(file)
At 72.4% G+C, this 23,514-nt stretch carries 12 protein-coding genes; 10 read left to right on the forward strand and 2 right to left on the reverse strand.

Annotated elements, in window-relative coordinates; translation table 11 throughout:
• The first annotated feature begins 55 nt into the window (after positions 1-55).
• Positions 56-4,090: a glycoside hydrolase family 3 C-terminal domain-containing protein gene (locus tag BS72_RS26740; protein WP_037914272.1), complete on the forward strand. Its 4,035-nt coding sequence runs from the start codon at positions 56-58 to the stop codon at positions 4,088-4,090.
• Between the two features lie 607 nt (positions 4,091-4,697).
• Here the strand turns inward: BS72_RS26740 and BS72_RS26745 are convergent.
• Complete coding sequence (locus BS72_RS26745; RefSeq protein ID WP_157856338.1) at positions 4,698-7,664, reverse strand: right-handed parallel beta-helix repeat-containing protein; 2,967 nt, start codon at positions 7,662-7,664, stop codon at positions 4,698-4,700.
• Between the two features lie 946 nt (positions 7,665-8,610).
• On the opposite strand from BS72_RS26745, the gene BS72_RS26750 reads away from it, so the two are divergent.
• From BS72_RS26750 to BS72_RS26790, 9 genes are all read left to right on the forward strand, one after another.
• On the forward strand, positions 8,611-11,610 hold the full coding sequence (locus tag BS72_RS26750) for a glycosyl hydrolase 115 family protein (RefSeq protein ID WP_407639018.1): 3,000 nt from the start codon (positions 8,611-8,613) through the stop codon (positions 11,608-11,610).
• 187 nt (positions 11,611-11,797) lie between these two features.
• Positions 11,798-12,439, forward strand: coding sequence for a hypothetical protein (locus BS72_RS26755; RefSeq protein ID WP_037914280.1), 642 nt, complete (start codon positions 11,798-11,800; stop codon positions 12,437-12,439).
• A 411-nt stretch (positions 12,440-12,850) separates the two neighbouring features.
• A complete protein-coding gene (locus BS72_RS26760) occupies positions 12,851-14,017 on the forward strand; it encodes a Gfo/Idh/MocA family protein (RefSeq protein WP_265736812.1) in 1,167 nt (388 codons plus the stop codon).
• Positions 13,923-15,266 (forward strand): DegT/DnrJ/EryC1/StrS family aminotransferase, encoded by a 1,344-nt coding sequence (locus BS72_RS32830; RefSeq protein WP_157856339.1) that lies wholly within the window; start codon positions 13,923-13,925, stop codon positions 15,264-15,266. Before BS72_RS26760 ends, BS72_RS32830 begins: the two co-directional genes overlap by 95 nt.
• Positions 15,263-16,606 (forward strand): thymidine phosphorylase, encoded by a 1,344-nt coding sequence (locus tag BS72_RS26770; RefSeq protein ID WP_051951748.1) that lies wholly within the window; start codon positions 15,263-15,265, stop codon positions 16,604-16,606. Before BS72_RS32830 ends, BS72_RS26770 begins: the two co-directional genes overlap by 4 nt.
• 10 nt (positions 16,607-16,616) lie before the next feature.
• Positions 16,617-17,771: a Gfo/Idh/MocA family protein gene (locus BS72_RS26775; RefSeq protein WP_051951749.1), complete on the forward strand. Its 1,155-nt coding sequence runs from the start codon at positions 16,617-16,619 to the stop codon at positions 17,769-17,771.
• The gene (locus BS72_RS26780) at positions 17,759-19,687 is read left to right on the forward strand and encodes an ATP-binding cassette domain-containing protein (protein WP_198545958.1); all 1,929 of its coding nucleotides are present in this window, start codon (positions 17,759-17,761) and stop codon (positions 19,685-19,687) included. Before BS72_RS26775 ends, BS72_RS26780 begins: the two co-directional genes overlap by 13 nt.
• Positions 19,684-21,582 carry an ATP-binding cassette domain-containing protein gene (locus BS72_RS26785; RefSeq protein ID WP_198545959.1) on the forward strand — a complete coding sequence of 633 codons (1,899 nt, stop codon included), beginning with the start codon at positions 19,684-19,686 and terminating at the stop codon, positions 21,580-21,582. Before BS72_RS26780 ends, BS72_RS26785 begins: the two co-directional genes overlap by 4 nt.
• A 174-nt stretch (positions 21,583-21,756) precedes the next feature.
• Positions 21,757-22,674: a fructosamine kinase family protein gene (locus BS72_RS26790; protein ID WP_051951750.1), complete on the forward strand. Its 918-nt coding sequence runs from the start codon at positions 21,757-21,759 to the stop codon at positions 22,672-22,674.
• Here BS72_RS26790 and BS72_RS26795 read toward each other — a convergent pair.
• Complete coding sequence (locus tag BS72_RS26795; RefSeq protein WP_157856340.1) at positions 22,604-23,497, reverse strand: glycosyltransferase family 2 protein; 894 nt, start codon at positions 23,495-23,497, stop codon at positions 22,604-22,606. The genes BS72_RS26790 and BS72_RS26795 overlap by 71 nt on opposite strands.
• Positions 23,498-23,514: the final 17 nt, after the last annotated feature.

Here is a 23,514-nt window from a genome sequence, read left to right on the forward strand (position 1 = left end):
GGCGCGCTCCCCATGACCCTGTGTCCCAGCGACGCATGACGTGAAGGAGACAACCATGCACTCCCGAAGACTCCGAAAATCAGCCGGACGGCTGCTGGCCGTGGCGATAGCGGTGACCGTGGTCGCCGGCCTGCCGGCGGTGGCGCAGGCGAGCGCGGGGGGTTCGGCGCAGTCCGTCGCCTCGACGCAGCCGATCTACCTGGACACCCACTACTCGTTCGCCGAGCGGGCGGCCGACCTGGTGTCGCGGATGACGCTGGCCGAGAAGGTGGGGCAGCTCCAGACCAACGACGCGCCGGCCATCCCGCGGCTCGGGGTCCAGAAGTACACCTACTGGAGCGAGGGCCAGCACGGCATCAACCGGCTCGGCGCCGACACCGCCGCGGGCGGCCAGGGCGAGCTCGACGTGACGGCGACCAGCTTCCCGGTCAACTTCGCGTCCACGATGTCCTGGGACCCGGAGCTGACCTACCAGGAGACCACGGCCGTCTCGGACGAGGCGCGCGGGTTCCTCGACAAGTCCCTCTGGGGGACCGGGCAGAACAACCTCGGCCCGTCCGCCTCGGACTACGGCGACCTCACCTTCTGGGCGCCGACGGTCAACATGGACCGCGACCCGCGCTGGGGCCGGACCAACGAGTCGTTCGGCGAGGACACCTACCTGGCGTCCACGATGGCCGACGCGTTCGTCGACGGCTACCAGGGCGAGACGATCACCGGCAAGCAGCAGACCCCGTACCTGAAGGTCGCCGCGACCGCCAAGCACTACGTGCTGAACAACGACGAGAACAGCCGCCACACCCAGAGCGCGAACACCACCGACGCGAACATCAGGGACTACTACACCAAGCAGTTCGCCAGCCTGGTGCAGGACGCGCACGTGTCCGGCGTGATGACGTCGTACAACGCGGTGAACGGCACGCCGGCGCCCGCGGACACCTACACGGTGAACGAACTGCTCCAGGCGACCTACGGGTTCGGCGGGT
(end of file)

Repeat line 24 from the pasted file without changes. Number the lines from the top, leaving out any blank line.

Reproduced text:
• Here BS72_RS26790 and BS72_RS26795 read toward each other — a convergent pair.